Oklahoma’s budget shortfall is not quite $878 million
by Dale Denwalt

The state budget shortfall isn’t what it appears to be.

The budget that lawmakers are negotiating, which begins July 1, is expected to be $878 million less than was appropriated for the current budget year. But that number doesn’t take into account about $350 million in one-time funding that officials can spend without much effort or millions more in expenses that are not included in the shortfall estimate.

One-time spending has a complicated relationship with lawmakers and budget officials. Many of them decry its use, but at least some of each year’s shortfall has been filled that way.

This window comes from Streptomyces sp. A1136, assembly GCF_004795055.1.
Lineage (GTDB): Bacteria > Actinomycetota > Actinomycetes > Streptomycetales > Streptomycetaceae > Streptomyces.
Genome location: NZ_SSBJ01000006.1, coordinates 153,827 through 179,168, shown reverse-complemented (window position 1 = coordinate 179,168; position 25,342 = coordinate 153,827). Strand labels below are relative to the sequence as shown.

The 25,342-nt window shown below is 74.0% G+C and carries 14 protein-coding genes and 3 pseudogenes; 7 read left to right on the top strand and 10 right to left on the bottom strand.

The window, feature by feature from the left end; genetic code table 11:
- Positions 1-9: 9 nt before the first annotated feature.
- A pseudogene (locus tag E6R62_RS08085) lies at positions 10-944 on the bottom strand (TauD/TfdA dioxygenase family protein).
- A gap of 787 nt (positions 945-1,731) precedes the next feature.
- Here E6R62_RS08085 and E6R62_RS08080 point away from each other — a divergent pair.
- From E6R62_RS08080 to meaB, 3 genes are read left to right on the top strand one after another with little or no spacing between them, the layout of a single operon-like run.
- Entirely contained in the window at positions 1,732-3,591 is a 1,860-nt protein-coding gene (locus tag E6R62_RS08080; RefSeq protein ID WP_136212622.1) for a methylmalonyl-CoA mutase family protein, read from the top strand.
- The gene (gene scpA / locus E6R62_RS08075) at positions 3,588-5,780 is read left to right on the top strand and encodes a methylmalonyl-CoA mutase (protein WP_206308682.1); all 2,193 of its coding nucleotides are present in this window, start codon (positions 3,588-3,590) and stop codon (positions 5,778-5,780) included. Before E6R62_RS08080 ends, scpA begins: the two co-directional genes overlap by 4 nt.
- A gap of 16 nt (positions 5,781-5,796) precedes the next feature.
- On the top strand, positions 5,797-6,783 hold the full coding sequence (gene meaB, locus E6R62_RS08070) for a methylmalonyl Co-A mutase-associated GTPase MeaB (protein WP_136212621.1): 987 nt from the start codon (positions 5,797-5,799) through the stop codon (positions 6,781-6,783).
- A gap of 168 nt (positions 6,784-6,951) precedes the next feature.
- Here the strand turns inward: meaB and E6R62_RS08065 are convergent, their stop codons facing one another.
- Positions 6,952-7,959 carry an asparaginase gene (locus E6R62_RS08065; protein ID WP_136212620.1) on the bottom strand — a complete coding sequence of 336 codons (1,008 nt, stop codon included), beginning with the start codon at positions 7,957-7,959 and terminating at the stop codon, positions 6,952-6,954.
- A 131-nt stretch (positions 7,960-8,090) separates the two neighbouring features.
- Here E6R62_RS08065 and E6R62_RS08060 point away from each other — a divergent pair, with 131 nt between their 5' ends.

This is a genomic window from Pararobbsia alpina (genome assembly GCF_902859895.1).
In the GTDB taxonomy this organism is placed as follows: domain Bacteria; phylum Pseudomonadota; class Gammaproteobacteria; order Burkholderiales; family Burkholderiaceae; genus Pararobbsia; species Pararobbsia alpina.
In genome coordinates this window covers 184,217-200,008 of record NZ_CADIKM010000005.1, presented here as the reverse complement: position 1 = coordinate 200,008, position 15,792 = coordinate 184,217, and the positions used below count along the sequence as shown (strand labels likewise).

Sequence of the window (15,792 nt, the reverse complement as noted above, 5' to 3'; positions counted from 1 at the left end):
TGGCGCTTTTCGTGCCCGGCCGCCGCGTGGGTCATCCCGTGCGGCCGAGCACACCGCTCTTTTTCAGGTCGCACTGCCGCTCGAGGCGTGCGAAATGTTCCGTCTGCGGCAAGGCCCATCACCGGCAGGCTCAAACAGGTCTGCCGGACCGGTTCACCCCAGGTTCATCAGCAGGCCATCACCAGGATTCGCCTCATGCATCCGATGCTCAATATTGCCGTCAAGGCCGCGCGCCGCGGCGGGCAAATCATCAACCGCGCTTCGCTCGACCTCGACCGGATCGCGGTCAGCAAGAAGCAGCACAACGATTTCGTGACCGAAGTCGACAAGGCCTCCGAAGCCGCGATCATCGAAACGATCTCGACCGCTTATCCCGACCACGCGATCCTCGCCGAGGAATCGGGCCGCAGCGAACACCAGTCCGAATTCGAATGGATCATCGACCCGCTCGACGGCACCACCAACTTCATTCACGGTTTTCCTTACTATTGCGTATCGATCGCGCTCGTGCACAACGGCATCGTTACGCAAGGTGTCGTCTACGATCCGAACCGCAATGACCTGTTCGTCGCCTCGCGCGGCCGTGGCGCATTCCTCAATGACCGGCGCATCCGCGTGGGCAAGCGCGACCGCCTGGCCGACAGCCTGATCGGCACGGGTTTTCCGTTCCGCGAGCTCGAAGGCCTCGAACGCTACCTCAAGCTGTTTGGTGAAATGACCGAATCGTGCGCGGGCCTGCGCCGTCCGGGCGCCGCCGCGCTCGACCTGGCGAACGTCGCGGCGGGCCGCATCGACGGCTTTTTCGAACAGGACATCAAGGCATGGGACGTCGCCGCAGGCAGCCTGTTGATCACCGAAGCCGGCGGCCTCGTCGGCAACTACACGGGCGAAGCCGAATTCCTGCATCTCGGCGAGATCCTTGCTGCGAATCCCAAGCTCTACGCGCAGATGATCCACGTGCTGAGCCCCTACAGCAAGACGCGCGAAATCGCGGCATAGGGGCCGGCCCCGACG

“That would include the (available) portion of the Rainy Day Fund,” said House Appropriations Chair Leslie Osborn. “It would include revolving funds of appropriated agencies that have built up to a level they don’t need.”

The Rainy Day Fund is a special account that accrues money over time. There are limits to how it can be used, and how much can be taken out in any one year. Revolving funds are often used by agencies to save up money for large projects.

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